This page contains a brief reference for implementing backscatter using the EPC Gen II UHF RFID specification. A link to the specification can be found here.
Backscatter is a very low power option for wireless networking. In backscatter, a single high powered reader device transmits a wireless carrier, and modulates this carrier in typical ways to achieve reader → tag communications. For the tag → reader path, however, the reader still transmits the carrier but the tag modulates by tuning and de-tuning its antenna (in practice de-tuning is achieved by simply pulling the antenna to GND through a transistor). When the antenna is de-tuned the RF energy from the carrier is reflected back (backscattered) from the tag, and this reflection can be detected by the reader. This modulation requires very little power, meaning the tag can operate on very small power budgets.
First, the following terms are important in understanding backscatter operation:
Reader - High power device that generates the carrier for both reader → tag and tag → reader communications.
Tag - Lower power device that modulates the carrier for tag → reader communications by tuning and de-tuning its antenna.
EPC - Unique tag identifier. Specified by the manufacturer and unique to each tag.
RN16 - 16-bit random number generated by the tag, used during inventory round and for tag identification. Also called the handle.
The EPC Gen II spec is a robust protocol capable of dense readings (30+ tags in view) over long (2m+) ranges. Although there are many modes and messages not described here, this section details the aspects of the protocol that we became familiar with while implementing PowerBlade. The following section, PowerBlade Implementation, describes further simplifications that we took during our implementation.
Inventory Round Initial contact between the reader and all tags in view (range) of the reader happens via an Inventory. The purpose of an Inventory is for the reader to establish all the tags that are within range, and store their EPC for later reference. An Inventory starts with a Query, the result of which is a single tag's EPC stored, and continues with more Queries until no more tags respond.
At the start of an Inventory Round, the reader sends a Query (see spec
section 188.8.131.52.2.1). This Query contains information about the response format, including bits per second and modulation format, and also provides a Q value used to determine when, after the Query, the tag should respond. A Q of 0 means immediate. Our reader (the Impinj Speedway R420) starts an Inventory with a Query containing Q = 0 just in case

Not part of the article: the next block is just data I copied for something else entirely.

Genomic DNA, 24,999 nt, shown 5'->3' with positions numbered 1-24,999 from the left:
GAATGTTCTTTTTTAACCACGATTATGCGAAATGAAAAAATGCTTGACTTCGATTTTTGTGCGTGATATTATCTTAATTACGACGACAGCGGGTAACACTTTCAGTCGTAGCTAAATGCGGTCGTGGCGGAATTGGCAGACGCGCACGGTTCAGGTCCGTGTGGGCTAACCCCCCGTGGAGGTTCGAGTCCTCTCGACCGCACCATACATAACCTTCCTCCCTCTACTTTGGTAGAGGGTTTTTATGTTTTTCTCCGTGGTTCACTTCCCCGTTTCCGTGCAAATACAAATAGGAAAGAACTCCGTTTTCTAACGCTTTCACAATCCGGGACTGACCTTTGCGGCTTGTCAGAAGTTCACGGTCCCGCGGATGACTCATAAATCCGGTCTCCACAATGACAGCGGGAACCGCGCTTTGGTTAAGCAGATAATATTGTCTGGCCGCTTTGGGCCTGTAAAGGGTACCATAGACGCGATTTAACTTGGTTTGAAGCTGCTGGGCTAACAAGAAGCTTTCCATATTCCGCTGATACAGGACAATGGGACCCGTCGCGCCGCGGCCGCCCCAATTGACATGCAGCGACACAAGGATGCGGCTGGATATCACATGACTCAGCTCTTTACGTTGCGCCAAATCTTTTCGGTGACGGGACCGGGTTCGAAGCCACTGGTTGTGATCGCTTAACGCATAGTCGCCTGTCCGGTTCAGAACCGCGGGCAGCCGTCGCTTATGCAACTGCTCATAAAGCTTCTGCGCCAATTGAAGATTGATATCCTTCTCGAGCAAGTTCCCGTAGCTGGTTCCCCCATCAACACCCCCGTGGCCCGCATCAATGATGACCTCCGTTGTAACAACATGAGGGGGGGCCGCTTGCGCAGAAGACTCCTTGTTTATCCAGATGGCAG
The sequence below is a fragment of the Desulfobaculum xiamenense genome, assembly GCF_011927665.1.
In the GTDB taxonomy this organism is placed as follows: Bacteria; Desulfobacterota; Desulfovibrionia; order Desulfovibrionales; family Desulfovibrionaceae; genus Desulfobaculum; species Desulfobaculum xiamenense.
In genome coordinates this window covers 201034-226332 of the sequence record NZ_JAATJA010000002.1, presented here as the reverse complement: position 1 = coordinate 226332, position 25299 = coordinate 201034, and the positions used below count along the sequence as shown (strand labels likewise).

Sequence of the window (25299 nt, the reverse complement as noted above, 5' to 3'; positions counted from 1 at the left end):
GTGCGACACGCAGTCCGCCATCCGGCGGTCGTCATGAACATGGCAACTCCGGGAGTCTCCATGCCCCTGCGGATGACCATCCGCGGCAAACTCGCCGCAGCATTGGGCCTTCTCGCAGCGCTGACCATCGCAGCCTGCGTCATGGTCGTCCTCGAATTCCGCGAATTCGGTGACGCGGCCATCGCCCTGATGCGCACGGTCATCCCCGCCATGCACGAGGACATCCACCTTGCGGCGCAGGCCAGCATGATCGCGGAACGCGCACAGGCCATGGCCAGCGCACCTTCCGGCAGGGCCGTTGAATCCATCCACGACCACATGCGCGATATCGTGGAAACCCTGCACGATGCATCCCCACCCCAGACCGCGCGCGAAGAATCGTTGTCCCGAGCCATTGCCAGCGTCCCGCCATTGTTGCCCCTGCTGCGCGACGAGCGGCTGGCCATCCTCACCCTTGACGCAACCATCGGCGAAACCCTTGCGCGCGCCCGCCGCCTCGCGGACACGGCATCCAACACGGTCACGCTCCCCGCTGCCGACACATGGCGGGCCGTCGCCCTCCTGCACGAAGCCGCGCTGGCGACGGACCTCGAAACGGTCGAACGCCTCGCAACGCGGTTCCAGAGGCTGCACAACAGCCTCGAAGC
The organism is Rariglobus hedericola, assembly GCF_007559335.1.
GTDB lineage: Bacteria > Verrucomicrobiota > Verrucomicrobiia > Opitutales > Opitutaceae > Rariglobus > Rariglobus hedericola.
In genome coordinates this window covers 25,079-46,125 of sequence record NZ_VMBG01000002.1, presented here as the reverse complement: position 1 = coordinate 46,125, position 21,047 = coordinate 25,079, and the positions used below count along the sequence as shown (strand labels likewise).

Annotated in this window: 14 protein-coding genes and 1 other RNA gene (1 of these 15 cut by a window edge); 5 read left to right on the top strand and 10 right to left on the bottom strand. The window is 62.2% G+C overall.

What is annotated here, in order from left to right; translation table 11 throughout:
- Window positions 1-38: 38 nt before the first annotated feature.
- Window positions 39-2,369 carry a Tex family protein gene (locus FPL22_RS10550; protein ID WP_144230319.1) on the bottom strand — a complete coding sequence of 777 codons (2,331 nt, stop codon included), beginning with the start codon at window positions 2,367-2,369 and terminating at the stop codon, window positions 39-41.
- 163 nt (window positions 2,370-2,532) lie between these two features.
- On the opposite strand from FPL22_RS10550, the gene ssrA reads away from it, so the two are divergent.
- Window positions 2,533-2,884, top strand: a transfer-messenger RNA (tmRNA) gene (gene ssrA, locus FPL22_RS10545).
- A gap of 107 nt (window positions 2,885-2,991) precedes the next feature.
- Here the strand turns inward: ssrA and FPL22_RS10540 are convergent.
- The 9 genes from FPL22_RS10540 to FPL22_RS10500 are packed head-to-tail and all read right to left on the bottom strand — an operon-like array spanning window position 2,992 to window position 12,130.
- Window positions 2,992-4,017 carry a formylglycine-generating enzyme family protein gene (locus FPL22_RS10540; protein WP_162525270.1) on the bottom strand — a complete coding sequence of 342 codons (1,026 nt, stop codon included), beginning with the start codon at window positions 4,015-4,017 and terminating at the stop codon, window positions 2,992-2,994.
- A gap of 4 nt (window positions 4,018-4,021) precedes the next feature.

only one tag is in range, but if there are multiple they will collide in their response (and negate each other). The R420 attempts with a larger Q if no valid responses are recorded after that initial Query.
QueryAdjust and QueryRep If the specified Q is non-zero, tags will not respond immediately to the Query, and will instead wait for the Q to be reduced. This reduction is accomplished via these two commands, but we did not use this feature. See the specification for more information.
When all tags have been inventoried, the reader has a list of all tags in view (range) and can identify them by their EPC or RN16 (handle). At this point there are several data manipulation commands provided in the spec
, but we did not implement any of these. A brief description of some of these is included here for completeness, but see the spec
for more information.
Req_RN This command is used by the reader to indicate to the tag to backscatter a new RN16.
This is the appropriate
method in the spec
for getting data from tag → reader. The reader sends a read command specifying the RN16 or handle of the tag, and the tag responds with its data.
Write Similar to read, this allows the reader to write data to the tag.
The backscatter implementation found in PowerBlade is not the full EPC Gen II spec. This is due to several reasons including device limitations, system requirements, and ease of implementation. We implemented it this way because our goal was to prove the concept of backscattering in this form factor, not to re-implement all of RFID. In our version of the specification, we make the following simplifications:
Query We ignore the Q value associated with the query, and always respond immediately. In other words, we respond to the first Query where Q = 0 and collide with other RFID tags. Then when the reader tries again with a larger Q, we still respond immediately and, assuming no others do, succeed. If another tag does respond to that subsequent Query and we collide again, the reader will attempt again and we will respond immediately again. We will eventually prevail in a setting that contains only correct-functioning devices. This was purely due to ease of evaluating using a logic analyzer - we always wanted our response and the Query to be visible in the same Saleae window. Expanding our protocol to include the slot counter, particularly since the debugging intensive steps are now complete, would be trivial.
In the spec
, there is an explicit read command separate from Query. However getting through the Query and Acks to the Read is complicated, and technically not required for this proof of concept. As such, we opportunistically place our data as the last three words (six bytes) of our EPC, and utilize only the Inventory commands in the Impinj Reader. With each new Query the Impinj thinks it has discovered a new device, when in fact the changing EPC was from the same device with new data. Post processing allows us to understand this functionality correctly.